What happens during an acute episode of Angioedema?
During an acute episode of angioedema the lips, eyes, and face are usually involved. These areas become red, swollen and can be painful. Angioedema may affect many other body parts, which includes back of hands and feet, the breathing or respiratory system and the gastrointestinal (GI) system. The swelling of the voice box (also called as Larynx) or laryngeal edema can lead to stridor and severe breathing difficulty and can be life-threatening. Edema of the intestines causes nausea, vomiting, pain abdomen and/or loose motions.
Angioedema usually occurs in association with urticaria or hives but can occur in isolation. Most reactions are self-limited and do not recur. Sometimes, Angioedema can be recurrent or chronic.
What are the causes of Angioedema in children?
Hives and angioedema can be caused by:
- Viral infections: these are the most common cause of acute urticaria and angioedema in children. Most common viral infections are related to respiratory (like viral upper respiratory infections) and gastrointestinal infections (like gastroenteritis).
- Foods: can trigger allergic reactions leading to angioedema and hives. The common foods are peanuts, tree nuts, fish, eggs, soy and milk
- Medications: Many medications may cause hives or angioedema. Common culprits include antibiotics (most commonly penicillin group), analgesic medicines (aspirin, ibuprofen, naproxen sodium) and anaesthesia medicines.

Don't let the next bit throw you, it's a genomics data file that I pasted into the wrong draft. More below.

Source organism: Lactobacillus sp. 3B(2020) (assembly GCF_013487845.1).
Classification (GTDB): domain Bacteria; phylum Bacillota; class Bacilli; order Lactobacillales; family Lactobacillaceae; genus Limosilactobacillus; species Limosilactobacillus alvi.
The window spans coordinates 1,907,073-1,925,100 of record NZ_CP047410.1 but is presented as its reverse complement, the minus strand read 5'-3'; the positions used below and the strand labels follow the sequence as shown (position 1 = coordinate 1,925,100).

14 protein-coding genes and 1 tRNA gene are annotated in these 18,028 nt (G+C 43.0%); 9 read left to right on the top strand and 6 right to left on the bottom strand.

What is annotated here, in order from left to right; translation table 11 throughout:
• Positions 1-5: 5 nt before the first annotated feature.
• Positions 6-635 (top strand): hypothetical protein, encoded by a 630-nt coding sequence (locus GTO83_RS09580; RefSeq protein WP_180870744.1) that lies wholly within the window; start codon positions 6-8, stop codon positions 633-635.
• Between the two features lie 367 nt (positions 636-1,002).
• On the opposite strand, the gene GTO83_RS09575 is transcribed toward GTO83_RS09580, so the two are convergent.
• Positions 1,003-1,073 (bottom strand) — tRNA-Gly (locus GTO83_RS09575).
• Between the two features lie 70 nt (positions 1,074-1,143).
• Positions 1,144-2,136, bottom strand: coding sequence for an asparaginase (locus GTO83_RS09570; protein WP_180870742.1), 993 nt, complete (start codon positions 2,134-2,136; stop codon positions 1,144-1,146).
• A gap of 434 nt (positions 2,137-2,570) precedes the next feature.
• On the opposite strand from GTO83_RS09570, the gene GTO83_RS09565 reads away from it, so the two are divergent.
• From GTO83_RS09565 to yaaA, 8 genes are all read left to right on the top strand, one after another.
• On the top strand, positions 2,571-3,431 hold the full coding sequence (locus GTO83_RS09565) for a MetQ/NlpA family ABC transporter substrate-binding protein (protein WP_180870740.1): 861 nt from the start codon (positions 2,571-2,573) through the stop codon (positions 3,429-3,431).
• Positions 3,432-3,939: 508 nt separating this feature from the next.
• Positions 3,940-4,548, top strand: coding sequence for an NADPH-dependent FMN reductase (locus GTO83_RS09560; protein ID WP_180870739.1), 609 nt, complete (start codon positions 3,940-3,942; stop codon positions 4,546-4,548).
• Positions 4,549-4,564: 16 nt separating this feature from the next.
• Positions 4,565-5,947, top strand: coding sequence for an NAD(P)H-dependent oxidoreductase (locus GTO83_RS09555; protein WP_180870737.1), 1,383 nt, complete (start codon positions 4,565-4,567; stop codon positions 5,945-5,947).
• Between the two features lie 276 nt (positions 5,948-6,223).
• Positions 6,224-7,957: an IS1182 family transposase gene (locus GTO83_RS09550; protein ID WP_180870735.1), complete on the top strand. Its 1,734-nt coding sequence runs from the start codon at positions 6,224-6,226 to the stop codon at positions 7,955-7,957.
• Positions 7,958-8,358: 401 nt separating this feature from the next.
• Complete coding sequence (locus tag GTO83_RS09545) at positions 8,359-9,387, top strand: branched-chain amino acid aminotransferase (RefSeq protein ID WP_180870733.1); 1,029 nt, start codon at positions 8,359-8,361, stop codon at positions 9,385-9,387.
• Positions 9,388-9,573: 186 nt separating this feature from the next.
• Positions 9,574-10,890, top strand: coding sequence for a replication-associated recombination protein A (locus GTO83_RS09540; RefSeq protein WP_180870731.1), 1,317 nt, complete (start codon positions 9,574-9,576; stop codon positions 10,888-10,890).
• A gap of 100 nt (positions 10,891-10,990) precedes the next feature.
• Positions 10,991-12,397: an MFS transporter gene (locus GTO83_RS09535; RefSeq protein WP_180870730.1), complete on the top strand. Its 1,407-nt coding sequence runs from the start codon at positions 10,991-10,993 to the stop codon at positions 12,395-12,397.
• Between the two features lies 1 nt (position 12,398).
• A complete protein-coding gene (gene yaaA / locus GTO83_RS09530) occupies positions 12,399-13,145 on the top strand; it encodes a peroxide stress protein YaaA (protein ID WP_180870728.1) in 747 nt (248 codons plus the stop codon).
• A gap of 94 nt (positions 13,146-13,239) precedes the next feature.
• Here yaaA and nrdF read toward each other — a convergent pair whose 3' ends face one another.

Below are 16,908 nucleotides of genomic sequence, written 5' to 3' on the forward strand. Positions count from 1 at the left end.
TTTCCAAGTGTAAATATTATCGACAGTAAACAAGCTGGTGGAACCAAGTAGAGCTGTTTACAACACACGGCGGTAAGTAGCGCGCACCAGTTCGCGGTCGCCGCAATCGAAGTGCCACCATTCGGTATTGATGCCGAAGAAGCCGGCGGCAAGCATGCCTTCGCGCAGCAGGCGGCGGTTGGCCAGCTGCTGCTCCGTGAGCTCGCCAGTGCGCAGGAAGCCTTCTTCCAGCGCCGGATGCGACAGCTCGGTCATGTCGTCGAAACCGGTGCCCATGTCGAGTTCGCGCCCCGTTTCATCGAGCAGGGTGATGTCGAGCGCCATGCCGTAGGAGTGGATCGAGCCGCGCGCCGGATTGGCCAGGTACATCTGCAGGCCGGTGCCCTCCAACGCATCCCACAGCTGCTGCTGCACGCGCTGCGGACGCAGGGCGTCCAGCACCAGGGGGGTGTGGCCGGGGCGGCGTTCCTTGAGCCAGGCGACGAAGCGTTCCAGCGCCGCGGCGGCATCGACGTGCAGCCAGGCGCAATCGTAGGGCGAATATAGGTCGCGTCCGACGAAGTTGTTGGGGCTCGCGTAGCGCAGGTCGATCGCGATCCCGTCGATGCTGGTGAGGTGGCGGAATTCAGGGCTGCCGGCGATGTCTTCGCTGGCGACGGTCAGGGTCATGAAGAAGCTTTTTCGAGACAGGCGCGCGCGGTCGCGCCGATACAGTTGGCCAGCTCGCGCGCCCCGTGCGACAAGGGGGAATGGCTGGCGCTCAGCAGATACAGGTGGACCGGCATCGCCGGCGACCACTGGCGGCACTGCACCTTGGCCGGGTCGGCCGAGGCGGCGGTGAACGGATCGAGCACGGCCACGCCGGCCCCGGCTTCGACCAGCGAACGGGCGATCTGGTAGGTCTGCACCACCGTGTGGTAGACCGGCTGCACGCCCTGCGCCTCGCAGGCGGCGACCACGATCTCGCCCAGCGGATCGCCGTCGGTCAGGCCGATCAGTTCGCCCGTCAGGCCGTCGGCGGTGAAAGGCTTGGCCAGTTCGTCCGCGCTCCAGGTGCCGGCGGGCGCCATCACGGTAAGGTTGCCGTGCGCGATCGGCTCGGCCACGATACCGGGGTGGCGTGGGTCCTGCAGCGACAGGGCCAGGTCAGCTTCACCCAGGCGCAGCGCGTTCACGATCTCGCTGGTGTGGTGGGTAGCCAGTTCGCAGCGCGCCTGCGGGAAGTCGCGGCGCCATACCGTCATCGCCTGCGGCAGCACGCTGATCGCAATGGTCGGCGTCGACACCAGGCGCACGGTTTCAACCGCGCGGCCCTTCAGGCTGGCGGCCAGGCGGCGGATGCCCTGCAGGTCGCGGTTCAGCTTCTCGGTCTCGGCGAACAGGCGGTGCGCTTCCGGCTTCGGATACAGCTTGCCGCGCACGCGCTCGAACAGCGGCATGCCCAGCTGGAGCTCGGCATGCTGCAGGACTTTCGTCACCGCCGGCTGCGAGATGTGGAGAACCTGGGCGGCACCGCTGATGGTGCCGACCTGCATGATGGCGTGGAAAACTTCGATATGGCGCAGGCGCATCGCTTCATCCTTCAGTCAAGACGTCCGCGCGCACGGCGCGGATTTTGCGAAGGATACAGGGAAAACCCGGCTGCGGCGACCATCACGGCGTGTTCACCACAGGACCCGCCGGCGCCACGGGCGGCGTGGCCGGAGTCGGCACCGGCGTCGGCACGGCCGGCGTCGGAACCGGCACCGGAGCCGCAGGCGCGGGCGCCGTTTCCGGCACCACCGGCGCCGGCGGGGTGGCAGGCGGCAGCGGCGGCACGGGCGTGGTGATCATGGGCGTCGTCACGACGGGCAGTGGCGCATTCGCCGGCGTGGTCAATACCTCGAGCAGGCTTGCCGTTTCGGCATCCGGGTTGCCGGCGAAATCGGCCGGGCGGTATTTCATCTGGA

- Environmental factors: Examples include long sunlight exposure, hot showers or baths, pressure on the skin such as from tight clothing, emotional stress, insect bites and exercise can lead to urticaria and angioedema.
- Hereditary Angioedema: In kids with chronic or recurrent angioedema with no obvious cause or if family members have angioedema a possibility of hereditary angioedema should be kept.
- Idiopathic Angioedema: in many cases of chronic angioedema the cause is not known
What investigations are required in Angioedema?
The cause of angioedema is often clear from the description and investigations are usually not required. When angioedema is chronic, a detailed drug and dietary evaluation should be done. If hereditary angioedema is suspected C1 inhibitor levels, C1q esterase and C4 levels are required.
How is Angioedema treated?
Angioedema with hives is usually mediated by mast cells and treated with anti-histamines and occasionally steroids. If laryngeal edema is present then adrenaline or epinephrine injection is given.
Hereditary angioedema is bradykinin induced and unresponsive to anti-histamines, steroids and epinephrine. Treatment in such cases include fresh frozen plasma, C1 inhibitor concentrate, ecallantide and icatibant.